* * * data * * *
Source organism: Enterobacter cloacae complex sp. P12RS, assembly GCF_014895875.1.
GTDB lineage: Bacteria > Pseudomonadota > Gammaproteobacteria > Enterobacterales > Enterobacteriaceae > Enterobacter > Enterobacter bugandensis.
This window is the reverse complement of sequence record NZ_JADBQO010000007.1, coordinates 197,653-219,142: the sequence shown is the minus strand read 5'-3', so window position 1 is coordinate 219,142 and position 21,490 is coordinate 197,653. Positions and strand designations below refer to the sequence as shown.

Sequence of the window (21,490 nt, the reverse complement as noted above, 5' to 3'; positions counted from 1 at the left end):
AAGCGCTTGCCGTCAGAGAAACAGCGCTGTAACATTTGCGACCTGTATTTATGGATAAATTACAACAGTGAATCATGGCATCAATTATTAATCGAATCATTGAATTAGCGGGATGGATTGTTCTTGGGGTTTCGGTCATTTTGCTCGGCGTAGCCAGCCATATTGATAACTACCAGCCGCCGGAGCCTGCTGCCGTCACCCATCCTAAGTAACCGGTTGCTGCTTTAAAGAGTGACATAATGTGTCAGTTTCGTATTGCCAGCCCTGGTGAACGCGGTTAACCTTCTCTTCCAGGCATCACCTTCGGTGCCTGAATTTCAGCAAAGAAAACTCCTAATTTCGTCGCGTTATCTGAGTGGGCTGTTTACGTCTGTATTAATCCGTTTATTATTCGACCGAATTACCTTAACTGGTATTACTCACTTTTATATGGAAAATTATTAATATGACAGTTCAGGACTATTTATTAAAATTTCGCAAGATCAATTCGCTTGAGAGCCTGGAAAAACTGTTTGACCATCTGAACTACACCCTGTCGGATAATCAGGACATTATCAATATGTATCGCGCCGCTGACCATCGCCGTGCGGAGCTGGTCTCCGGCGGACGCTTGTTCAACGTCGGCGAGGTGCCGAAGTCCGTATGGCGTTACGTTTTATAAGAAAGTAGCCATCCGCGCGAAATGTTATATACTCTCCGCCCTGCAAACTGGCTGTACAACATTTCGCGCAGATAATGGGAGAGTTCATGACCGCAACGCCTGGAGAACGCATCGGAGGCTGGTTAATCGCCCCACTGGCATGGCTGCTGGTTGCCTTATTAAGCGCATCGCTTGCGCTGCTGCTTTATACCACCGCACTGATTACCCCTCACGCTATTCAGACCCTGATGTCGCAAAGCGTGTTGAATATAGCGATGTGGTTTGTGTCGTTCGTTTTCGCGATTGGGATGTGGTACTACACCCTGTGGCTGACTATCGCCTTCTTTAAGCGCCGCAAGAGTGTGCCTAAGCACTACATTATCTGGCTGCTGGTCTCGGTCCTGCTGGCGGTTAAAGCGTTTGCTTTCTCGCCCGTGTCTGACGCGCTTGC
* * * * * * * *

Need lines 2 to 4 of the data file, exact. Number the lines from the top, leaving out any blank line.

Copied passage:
GTDB lineage: Bacteria > Pseudomonadota > Gammaproteobacteria > Enterobacterales > Enterobacteriaceae > Enterobacter > Enterobacter bugandensis.
This window is the reverse complement of sequence record NZ_JADBQO010000007.1, coordinates 197,653-219,142: the sequence shown is the minus strand read 5'-3', so window position 1 is coordinate 219,142 and position 21,490 is coordinate 197,653. Positions and strand designations below refer to the sequence as shown.

Sequence of the window (21,490 nt, the reverse complement as noted above, 5' to 3'; positions counted from 1 at the left end):